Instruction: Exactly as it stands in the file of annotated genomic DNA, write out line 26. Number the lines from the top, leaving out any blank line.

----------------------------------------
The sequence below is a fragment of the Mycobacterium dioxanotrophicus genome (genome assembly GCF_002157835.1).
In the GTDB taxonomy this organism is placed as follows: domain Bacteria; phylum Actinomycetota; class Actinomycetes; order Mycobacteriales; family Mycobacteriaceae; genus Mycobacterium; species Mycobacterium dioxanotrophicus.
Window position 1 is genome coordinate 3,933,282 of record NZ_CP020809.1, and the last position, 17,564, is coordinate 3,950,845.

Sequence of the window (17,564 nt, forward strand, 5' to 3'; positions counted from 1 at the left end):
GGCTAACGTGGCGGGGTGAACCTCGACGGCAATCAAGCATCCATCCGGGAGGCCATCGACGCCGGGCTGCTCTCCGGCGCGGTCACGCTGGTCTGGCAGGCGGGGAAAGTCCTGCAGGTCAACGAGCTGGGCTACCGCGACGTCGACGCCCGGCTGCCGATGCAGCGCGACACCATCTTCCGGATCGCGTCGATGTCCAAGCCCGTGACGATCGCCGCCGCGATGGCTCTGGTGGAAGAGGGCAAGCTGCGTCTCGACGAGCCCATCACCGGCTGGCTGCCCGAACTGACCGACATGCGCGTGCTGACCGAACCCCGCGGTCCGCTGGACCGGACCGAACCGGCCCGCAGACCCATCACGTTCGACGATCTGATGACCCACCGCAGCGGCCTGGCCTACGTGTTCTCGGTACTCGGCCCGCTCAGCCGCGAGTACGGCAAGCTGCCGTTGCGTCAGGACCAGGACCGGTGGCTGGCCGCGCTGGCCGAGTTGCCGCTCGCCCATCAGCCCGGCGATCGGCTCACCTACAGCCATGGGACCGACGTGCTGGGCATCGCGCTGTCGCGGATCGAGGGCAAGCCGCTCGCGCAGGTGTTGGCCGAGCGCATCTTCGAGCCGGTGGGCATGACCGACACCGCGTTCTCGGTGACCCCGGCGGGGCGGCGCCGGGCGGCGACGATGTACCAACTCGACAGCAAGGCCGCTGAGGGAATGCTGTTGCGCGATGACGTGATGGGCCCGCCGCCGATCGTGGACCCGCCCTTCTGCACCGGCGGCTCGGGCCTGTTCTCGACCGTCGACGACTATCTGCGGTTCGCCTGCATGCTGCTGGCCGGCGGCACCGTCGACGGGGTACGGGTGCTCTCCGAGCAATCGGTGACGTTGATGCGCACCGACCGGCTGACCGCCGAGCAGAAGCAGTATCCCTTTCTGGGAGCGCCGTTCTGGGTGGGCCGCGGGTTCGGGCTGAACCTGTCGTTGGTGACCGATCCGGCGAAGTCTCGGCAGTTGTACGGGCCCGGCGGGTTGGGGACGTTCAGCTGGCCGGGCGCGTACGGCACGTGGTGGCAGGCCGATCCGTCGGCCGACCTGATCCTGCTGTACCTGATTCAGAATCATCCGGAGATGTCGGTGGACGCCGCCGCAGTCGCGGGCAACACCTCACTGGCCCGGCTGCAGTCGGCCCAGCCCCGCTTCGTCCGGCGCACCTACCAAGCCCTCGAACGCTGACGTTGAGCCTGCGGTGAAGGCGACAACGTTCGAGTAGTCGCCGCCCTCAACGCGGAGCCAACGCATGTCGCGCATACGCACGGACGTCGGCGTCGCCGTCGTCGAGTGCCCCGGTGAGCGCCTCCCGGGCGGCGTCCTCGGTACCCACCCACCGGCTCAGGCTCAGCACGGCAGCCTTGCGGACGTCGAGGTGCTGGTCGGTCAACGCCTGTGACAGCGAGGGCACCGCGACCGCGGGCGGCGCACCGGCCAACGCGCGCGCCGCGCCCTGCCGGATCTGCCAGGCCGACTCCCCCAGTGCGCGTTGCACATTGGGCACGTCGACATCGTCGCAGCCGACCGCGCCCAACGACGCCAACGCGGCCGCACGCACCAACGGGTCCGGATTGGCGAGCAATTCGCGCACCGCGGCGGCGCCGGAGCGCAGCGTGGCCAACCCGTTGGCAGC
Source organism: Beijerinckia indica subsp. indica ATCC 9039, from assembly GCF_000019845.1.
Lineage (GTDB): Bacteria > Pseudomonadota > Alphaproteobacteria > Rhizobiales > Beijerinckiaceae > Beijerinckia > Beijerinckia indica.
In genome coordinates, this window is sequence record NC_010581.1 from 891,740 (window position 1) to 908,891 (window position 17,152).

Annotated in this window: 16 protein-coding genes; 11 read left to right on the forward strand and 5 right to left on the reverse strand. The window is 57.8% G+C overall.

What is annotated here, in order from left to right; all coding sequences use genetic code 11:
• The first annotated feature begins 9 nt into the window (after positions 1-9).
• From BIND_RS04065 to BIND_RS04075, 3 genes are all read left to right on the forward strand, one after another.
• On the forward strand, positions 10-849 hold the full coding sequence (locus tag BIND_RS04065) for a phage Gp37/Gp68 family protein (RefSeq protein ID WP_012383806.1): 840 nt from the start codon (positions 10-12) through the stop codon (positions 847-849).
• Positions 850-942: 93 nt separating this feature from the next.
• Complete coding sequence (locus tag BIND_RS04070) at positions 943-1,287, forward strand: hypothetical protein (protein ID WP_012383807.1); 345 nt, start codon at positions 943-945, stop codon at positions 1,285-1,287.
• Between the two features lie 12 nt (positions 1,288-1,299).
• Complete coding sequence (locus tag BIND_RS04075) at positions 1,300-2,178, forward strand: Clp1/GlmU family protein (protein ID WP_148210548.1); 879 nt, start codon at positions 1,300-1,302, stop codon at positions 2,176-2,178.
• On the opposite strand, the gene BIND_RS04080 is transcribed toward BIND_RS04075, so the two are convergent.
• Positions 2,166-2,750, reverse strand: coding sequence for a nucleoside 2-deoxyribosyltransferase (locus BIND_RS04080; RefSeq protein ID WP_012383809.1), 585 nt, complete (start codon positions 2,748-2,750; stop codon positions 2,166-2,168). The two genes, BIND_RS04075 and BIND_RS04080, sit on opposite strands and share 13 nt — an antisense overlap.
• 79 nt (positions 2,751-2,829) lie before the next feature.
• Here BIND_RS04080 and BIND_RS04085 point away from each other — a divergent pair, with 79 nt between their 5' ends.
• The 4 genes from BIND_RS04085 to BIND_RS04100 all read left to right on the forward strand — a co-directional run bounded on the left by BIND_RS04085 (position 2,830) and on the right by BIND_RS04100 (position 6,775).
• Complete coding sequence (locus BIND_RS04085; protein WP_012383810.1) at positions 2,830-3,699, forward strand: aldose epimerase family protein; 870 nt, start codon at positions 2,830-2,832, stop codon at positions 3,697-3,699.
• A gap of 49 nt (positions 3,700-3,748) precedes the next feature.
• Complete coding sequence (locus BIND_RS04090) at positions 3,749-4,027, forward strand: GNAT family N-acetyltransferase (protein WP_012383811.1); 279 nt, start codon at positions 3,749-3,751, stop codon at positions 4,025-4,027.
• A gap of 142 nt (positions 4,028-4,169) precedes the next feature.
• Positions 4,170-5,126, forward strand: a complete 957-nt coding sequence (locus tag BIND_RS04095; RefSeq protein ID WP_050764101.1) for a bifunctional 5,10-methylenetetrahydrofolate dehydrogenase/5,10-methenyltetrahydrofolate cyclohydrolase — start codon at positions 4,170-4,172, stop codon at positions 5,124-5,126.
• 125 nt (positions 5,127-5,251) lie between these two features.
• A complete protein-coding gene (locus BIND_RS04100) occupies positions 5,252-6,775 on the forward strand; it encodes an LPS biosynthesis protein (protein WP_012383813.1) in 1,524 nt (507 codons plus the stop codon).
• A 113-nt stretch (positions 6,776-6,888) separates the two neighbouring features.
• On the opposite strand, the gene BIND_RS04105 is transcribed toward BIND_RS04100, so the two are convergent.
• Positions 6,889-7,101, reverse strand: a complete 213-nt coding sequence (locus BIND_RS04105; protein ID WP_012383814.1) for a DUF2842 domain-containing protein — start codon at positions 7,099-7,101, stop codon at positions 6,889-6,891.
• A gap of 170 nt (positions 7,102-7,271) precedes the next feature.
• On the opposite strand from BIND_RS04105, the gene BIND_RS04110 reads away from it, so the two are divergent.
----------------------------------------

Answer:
• A gap of 142 nt (positions 4,028-4,169) precedes the next feature.